Broadband processing of conventional 3D seismic data for near surface geohazard investigation: A North Sea case study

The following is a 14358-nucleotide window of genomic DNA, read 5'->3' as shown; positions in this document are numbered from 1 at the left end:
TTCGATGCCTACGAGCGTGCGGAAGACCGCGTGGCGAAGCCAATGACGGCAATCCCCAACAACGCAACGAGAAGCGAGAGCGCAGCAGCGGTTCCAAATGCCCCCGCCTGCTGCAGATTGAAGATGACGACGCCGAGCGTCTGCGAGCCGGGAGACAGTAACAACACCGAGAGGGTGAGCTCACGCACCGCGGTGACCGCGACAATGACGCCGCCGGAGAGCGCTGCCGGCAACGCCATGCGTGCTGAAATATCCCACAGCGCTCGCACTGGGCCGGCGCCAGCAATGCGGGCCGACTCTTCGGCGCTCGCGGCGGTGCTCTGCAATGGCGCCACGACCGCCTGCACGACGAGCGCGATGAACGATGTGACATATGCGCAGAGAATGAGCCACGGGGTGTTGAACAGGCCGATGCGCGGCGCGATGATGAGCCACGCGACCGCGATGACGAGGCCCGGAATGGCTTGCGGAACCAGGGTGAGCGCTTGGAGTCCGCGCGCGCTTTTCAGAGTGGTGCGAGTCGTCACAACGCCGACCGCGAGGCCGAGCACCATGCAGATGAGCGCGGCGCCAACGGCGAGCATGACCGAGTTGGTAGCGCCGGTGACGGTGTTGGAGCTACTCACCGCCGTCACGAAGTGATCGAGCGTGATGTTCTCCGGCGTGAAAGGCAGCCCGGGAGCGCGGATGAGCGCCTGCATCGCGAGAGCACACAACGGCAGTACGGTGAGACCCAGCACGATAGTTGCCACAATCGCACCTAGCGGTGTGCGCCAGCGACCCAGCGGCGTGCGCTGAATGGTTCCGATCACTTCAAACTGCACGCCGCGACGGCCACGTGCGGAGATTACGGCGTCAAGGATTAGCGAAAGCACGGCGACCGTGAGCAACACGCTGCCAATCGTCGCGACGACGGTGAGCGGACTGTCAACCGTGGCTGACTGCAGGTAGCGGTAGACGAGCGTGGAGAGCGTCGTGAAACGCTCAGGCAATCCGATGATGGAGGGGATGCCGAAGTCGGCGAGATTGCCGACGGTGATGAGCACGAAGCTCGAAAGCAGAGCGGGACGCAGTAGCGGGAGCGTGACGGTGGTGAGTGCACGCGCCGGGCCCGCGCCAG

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3D exploration seismic data is increasingly being utilized for geohazard studies in the offshore oil and gas industry. An important criterion for the success of this approach is that the seismic data contain the broadest frequency bandwith possible. This study aims to display the potential of old vintage 3D exploration data in geohazard studies using targeted broadband processing. The processing workflow delivers a n near surface volume suitable for geohazard assessment. A Central North Sea data set, acquired in 1991 by Geco-Prakla using a dual source/dual streamer-configuration, was processed using best practice commercial processing technology to image a shallow gas hazard. Raw shot gathers displayed decent quality, but suffered from seismic ghosts, low frequent linear noise trends and multiples. The data was source designatured using a custom signature deconvolution successfully recovering frequencies in 80-100 Hz range. A K-filter followed by a Radon filter was applied, effectively mitigating the main linear noise content. Receiver deghosting was perfomed using least squares linear Radon equations showing enhanced imaging, but limited improvement in the frequency spectrum arguably due to natural notch diversity in the acquisition stage. Demultiple was performed using Tau-p gap deconvolution, before binning and regularization was applied. Migration was applied using Kirchoff time algorithm. The work demonstrates the use of 3D seismic exploration data in a shallow gas geohazard study. Using targeted processing we were able to define the extent and magnitude of the shallow gas hazard, effecetively illustrating its value and potential in proactive risk assessment for the offshore hydrocarbon exploration and production operation.